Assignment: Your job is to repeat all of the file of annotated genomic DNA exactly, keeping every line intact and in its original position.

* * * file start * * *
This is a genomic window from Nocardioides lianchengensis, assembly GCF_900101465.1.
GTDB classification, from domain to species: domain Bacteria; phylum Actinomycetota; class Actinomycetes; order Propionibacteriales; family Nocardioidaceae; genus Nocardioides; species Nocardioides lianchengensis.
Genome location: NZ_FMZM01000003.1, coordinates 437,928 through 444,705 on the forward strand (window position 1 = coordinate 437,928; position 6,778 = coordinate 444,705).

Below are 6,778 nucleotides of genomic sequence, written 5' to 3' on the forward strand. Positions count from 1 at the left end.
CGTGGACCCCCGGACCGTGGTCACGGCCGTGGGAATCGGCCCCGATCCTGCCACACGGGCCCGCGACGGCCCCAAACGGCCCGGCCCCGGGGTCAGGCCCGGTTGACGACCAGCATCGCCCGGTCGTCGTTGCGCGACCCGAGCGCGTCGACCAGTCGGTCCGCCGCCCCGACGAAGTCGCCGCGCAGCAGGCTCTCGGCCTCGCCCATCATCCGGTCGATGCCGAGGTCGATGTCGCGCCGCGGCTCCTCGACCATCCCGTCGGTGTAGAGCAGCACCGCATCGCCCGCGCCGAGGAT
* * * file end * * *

This is a genomic window from Nocardioides lianchengensis, assembly GCF_900101465.1.
GTDB classification, from domain to species: domain Bacteria; phylum Actinomycetota; class Actinomycetes; order Propionibacteriales; family Nocardioidaceae; genus Nocardioides; species Nocardioides lianchengensis.
Genome location: NZ_FMZM01000003.1, coordinates 437,928 through 444,705 on the forward strand (window position 1 = coordinate 437,928; position 6,778 = coordinate 444,705).

Below are 6,778 nucleotides of genomic sequence, written 5' to 3' on the forward strand. Positions count from 1 at the left end.
CGTGGACCCCCGGACCGTGGTCACGGCCGTGGGAATCGGCCCCGATCCTGCCACACGGGCCCGCGACGGCCCCAAACGGCCCGGCCCCGGGGTCAGGCCCGGTTGACGACCAGCATCGCCCGGTCGTCGTTGCGCGACCCGAGCGCGTCGACCAGTCGGTCCGCCGCCCCGACGAAGTCGCCGCGCAGCAGGCTCTCGGCCTCGCCCATCATCCGGTCGATGCCGAGGTCGATGTCGCGCCGCGGCTCCTCGACCATCCCGTCGGTGTAGAGCAGCACCGCATCGCCCGCGCCGAGGAT